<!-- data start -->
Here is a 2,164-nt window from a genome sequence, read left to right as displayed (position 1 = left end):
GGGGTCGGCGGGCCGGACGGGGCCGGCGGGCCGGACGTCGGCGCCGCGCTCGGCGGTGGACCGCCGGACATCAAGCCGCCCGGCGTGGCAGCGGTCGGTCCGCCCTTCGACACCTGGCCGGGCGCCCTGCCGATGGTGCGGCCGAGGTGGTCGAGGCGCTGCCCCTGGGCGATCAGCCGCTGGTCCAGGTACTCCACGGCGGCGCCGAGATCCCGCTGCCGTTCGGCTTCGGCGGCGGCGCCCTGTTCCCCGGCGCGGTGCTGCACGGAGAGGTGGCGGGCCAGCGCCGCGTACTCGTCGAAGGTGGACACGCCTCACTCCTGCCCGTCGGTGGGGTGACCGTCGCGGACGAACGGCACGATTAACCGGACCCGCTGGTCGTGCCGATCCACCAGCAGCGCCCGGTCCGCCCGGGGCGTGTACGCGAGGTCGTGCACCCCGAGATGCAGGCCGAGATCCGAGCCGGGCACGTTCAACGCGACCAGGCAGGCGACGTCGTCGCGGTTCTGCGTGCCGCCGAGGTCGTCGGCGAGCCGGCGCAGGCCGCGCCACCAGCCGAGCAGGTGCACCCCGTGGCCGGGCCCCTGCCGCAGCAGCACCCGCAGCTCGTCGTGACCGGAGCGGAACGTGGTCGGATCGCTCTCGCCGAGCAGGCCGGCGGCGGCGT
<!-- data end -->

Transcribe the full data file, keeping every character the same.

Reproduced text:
Here is a 2,164-nt window from a genome sequence, read left to right as displayed (position 1 = left end):
GGGGTCGGCGGGCCGGACGGGGCCGGCGGGCCGGACGTCGGCGCCGCGCTCGGCGGTGGACCGCCGGACATCAAGCCGCCCGGCGTGGCAGCGGTCGGTCCGCCCTTCGACACCTGGCCGGGCGCCCTGCCGATGGTGCGGCCGAGGTGGTCGAGGCGCTGCCCCTGGGCGATCAGCCGCTGGTCCAGGTACTCCACGGCGGCGCCGAGATCCCGCTGCCGTTCGGCTTCGGCGGCGGCGCCCTGTTCCCCGGCGCGGTGCTGCACGGAGAGGTGGCGGGCCAGCGCCGCGTACTCGTCGAAGGTGGACACGCCTCACTCCTGCCCGTCGGTGGGGTGACCGTCGCGGACGAACGGCACGATTAACCGGACCCGCTGGTCGTGCCGATCCACCAGCAGCGCCCGGTCCGCCCGGGGCGTGTACGCGAGGTCGTGCACCCCGAGATGCAGGCCGAGATCCGAGCCGGGCACGTTCAACGCGACCAGGCAGGCGACGTCGTCGCGGTTCTGCGTGCCGCCGAGGTCGTCGGCGAGCCGGCGCAGGCCGCGCCACCAGCCGAGCAGGTGCACCCCGTGGCCGGGCCCCTGCCGCAGCAGCACCCGCAGCTCGTCGTGACCGGAGCGGAACGTGGTCGGATCGCTCTCGCCGAGCAGGCCGGCGGCGGCGT